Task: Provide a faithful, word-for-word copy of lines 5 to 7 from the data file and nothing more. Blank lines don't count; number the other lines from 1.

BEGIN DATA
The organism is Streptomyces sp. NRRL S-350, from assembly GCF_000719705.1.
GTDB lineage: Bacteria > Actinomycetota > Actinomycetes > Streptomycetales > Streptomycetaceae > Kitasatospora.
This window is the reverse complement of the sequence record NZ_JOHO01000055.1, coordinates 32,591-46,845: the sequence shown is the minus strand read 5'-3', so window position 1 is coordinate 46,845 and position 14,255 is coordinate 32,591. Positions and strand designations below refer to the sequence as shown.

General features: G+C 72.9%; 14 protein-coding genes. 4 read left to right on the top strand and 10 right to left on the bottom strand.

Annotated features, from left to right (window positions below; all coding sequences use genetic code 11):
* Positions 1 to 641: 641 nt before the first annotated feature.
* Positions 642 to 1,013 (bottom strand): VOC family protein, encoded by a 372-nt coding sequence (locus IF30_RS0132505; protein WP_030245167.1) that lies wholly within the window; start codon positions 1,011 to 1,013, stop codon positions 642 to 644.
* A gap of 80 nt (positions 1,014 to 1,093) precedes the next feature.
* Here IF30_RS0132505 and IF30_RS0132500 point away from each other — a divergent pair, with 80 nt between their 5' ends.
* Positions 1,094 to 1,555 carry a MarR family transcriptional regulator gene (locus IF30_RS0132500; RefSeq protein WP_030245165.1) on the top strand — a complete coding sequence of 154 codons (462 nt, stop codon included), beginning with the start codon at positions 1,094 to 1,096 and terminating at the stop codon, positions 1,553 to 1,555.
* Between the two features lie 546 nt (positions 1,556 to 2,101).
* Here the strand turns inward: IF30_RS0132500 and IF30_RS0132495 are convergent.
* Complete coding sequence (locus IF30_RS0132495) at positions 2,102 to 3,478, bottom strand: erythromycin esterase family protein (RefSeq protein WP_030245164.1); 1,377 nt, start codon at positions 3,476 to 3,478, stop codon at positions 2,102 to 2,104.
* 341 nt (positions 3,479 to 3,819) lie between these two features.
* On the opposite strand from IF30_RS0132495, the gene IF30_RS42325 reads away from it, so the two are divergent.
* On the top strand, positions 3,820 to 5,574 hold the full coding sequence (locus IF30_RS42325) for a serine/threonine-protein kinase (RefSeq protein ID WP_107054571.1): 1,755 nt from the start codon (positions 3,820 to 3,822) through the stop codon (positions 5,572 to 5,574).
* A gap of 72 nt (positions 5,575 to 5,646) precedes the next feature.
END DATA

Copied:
Annotated features, from left to right (window positions below; all coding sequences use genetic code 11):
* Positions 1 to 641: 641 nt before the first annotated feature.
* Positions 642 to 1,013 (bottom strand): VOC family protein, encoded by a 372-nt coding sequence (locus IF30_RS0132505; protein WP_030245167.1) that lies wholly within the window; start codon positions 1,011 to 1,013, stop codon positions 642 to 644.